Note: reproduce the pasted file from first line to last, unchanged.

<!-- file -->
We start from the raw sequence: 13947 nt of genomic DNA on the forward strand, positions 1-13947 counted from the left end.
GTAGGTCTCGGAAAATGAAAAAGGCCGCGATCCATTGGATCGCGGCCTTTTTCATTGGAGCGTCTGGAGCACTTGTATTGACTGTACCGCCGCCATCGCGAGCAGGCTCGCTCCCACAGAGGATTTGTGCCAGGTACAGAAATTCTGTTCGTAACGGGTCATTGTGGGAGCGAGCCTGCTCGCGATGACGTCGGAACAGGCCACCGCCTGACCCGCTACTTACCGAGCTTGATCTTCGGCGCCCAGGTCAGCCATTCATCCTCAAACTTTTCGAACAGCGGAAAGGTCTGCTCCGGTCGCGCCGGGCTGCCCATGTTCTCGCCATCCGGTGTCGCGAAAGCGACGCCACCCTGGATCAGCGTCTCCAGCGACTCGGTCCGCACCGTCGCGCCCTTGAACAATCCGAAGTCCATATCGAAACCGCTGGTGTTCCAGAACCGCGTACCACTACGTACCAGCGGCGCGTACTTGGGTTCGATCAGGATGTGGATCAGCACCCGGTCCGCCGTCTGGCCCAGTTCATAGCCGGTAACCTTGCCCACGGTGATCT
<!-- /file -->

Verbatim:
We start from the raw sequence: 13947 nt of genomic DNA on the forward strand, positions 1-13947 counted from the left end.
GTAGGTCTCGGAAAATGAAAAAGGCCGCGATCCATTGGATCGCGGCCTTTTTCATTGGAGCGTCTGGAGCACTTGTATTGACTGTACCGCCGCCATCGCGAGCAGGCTCGCTCCCACAGAGGATTTGTGCCAGGTACAGAAATTCTGTTCGTAACGGGTCATTGTGGGAGCGAGCCTGCTCGCGATGACGTCGGAACAGGCCACCGCCTGACCCGCTACTTACCGAGCTTGATCTTCGGCGCCCAGGTCAGCCATTCATCCTCAAACTTTTCGAACAGCGGAAAGGTCTGCTCCGGTCGCGCCGGGCTGCCCATGTTCTCGCCATCCGGTGTCGCGAAAGCGACGCCACCCTGGATCAGCGTCTCCAGCGACTCGGTCCGCACCGTCGCGCCCTTGAACAATCCGAAGTCCATATCGAAACCGCTGGTGTTCCAGAACCGCGTACCACTACGTACCAGCGGCGCGTACTTGGGTTCGATCAGGATGTGGATCAGCACCCGGTCCGCCGTCTGGCCCAGTTCATAGCCGGTAACCTTGCCCACGGTGATCT